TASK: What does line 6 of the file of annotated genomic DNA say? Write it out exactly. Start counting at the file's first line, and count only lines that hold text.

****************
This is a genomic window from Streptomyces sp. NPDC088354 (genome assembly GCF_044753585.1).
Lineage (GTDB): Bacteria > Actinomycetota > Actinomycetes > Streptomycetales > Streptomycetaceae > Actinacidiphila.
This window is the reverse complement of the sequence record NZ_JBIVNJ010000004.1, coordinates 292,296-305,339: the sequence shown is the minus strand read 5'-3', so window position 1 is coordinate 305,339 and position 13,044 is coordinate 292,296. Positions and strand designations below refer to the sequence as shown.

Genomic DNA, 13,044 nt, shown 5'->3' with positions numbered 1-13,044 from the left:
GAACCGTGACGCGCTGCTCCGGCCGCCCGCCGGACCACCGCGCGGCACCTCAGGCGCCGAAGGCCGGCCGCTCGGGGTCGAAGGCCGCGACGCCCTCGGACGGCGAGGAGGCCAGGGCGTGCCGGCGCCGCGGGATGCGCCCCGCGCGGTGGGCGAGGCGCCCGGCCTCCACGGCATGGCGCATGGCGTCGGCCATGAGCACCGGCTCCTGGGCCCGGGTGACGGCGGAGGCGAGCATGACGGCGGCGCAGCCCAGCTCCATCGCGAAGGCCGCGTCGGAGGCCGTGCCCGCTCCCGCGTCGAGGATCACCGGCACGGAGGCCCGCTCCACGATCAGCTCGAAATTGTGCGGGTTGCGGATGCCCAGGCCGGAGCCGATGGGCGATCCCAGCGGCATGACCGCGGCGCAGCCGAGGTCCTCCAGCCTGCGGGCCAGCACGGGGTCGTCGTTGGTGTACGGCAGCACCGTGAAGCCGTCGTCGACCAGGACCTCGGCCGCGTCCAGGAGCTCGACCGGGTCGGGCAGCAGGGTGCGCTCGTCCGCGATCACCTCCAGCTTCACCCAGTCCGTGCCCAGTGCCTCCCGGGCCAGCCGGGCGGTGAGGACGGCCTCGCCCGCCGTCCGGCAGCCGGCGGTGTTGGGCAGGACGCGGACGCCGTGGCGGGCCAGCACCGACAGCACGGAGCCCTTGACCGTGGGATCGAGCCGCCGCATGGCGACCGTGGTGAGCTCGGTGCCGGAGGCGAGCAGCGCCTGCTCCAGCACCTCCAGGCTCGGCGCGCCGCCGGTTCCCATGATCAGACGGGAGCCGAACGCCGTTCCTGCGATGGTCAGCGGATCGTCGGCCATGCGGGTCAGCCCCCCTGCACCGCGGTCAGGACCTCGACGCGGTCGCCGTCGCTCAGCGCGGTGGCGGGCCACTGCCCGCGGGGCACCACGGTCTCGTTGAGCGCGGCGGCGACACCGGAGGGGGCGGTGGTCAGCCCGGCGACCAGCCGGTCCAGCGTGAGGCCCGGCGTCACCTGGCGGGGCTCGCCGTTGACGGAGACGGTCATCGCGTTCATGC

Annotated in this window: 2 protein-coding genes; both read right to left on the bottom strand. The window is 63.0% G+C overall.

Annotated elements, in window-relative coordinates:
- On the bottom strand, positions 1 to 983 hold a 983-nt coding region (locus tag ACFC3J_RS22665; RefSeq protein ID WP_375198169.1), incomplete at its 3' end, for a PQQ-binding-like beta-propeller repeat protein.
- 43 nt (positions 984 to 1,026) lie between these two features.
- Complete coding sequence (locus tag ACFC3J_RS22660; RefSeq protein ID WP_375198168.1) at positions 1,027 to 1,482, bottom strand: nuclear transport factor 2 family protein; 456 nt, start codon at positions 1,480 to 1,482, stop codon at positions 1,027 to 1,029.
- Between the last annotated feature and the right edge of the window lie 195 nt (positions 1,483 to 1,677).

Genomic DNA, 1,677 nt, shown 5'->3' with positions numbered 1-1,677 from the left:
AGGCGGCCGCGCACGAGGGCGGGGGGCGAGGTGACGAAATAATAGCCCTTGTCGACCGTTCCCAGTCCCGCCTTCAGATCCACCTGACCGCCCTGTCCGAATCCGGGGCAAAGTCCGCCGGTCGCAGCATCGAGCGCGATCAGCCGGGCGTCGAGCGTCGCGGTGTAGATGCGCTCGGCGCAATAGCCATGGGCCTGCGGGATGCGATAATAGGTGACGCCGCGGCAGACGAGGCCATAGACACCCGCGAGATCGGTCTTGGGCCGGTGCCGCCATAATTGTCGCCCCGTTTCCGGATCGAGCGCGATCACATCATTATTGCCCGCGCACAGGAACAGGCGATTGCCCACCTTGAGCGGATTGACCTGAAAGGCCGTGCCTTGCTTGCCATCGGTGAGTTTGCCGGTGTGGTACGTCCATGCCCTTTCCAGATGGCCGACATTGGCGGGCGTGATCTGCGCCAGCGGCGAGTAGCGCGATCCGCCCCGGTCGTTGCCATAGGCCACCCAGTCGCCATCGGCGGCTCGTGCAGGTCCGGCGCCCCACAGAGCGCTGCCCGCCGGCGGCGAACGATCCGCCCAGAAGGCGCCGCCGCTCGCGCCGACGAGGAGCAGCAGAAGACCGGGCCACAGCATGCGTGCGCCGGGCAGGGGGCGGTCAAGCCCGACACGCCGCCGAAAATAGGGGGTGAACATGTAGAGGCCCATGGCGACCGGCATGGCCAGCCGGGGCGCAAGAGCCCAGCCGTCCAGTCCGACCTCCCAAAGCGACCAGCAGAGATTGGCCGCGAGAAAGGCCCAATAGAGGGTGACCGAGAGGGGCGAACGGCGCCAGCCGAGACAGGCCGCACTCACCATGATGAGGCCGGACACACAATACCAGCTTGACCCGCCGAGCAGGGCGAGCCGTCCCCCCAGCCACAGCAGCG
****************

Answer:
Annotated in this window: 2 protein-coding genes; both read right to left on the bottom strand. The window is 63.0% G+C overall.